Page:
In a unique touch, WTB specs the Frequency hubs for gravel and road use with a “light” pawl spring set up to reduce drag, and this results in a quieter hub when coasting. The MTB versions come with a “Heavy” pawl spring set up for maximum torque handling and peak loading abilities, which typify mountain biking conditions. Should a CZR wheel owner desire the Heavy pawl option for their gravel/road set up, the springs are interchangeable and available from WTB. You will get the benefits of the Heavy pawls, but they will be a louder hub as well.
All together, in the 24 spoke example, WTB claims these wheels should weigh slightly less than 1400 grams with the Solid Strip, tubeless tape, and valve stems installed. I like this strategy as it reflects what the wheels will actually weigh in a ‘ready to use’ condition, and not stripped down to the bare rims, spokes, and hubs. Prices are set at $749.95 for the front and $849.95 for the rear wheel. (All prices USD) By the way, the MTB versions of the CZR cost the same. WTB says the wheels are available for purchase now from WTB’s website, but should start appearing in WTB dealer locations in the coming months. WTB hopes to have CZR wheels available in Europe by late September.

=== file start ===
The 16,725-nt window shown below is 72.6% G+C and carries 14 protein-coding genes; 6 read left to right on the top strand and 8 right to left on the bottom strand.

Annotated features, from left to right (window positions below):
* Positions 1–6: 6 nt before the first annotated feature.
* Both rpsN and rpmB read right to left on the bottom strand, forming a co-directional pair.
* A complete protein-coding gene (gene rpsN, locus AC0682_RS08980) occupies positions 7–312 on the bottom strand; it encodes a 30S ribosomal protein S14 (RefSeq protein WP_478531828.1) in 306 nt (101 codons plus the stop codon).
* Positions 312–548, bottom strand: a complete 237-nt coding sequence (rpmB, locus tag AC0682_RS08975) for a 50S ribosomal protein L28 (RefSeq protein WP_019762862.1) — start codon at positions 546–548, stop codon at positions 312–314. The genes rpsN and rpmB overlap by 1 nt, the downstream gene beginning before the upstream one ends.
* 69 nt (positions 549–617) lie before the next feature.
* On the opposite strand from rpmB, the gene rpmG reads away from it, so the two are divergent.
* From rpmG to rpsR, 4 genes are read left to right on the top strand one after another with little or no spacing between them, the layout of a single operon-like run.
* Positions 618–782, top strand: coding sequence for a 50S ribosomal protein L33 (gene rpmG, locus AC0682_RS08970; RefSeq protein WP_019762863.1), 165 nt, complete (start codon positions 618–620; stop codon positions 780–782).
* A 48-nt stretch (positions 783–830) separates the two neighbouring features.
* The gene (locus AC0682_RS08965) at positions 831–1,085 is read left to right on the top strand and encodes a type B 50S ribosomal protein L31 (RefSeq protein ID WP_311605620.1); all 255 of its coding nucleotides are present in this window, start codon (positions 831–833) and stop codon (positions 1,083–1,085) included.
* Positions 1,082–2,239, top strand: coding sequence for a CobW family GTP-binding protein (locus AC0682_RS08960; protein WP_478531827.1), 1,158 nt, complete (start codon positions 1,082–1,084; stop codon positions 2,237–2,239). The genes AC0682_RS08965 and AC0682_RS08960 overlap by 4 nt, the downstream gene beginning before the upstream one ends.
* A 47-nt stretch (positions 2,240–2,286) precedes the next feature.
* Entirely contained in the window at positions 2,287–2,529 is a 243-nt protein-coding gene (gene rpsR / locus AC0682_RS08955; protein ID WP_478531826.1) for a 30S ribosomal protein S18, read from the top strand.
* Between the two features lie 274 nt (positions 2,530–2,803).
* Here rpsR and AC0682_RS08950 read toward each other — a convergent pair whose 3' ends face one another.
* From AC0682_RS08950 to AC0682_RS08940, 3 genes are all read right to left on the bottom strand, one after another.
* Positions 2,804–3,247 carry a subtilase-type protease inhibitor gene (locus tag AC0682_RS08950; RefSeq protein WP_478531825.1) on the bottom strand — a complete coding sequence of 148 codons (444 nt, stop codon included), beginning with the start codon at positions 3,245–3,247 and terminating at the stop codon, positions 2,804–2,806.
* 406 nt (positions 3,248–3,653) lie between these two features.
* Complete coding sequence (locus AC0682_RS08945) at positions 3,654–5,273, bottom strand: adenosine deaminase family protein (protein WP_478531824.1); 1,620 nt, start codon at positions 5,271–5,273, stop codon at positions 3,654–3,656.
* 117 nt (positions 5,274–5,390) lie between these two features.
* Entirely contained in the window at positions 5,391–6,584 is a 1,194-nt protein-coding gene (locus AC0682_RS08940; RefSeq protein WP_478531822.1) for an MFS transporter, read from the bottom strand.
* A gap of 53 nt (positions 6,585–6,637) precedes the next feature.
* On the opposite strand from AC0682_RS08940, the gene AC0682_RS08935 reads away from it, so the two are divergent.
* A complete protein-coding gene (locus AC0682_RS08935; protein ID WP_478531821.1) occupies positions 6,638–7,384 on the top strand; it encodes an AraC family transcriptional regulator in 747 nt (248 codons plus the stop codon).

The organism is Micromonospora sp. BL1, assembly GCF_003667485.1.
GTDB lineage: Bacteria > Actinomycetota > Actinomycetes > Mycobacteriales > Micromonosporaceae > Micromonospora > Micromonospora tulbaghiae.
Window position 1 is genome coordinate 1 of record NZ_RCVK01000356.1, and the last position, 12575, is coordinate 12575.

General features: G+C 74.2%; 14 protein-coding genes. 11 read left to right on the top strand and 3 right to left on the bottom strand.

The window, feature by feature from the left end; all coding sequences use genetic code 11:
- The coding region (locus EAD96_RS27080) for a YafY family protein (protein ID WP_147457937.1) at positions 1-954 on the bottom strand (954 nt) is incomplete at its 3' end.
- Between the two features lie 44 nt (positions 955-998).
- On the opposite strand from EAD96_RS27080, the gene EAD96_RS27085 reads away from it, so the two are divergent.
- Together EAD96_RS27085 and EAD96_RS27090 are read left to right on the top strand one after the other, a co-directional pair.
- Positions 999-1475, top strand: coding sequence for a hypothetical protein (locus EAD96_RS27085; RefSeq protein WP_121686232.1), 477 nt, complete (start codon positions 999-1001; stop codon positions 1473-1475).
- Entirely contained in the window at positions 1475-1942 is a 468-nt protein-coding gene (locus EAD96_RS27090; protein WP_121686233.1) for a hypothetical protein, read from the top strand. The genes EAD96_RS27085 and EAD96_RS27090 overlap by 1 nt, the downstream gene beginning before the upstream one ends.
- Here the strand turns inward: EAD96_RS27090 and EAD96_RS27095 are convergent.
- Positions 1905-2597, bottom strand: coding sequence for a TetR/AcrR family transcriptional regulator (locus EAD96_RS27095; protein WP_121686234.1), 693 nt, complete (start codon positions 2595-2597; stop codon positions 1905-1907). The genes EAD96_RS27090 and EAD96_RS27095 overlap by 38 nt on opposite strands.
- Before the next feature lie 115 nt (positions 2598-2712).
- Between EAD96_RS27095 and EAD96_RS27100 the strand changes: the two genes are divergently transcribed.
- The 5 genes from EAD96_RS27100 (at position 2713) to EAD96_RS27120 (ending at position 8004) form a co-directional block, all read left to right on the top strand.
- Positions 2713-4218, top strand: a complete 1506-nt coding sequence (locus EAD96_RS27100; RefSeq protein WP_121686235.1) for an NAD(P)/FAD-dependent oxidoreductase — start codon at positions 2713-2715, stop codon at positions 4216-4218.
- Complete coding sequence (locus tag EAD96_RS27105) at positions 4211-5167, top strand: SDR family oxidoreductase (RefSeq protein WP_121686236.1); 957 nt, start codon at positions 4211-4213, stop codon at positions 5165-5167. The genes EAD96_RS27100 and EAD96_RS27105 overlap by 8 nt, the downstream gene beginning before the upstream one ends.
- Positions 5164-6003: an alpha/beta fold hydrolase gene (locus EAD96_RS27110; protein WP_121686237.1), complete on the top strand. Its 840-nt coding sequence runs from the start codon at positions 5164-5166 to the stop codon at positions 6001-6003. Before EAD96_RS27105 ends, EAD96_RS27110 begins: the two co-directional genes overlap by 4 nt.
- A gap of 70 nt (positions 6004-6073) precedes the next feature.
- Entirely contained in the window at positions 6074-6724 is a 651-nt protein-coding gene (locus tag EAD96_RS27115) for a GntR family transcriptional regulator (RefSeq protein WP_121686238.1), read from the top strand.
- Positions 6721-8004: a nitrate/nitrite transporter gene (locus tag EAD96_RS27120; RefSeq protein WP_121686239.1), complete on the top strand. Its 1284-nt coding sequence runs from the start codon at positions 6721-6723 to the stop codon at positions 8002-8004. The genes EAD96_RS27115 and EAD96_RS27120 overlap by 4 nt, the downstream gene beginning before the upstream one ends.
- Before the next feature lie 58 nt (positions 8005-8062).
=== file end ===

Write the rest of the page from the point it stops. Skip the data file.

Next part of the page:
First Impressions: getting a new wheel set in is always a fun time at Riding Gravel, but we get especially excited when the box feels like it hasn’t got much of anything in it. Such was the case with the CZR’s. Once out of the box, it struck me how subtle the graphics were. As in, almost not there. I was assured these were production spec wheels, so this should be how they come for you, should you opt for them. Basic black looks good on about anything, but for a high end carbon wheel, these look very under the radar.
Of course, we threw these on the scales of ‘Truth and Justice’ almost immediately and the weight of our test set was dead on at 1400 grams, so this seems consistent with WTB’s claims of just a hair under 1400 grams for a set of 24 spoke CZR wheels. Then it was on to mounting up a set of SG2 Resolute 700 X 42mm tires. These went on and aired up quite easily. We only had to use a floor pump. Once the tires were mounted and ridden in they ended up measuring at a little bit over 44mm at 38psi, so the 23mm internal width doesn’t seem to be too narrow here.
Ride Performance: Speaking of riding- The CZR wheels do many things you’d expect from a carbon wheel. They spin up nice and easily. They have a ton of lateral stiffness. The ride feel is somewhat muted in terms of what you feel, or rather- in what you do not feel. Things seem a but more ’rounded off’, for lack of a better way to describe how these wheels seem to feel over sharper hits and over chunky gravel.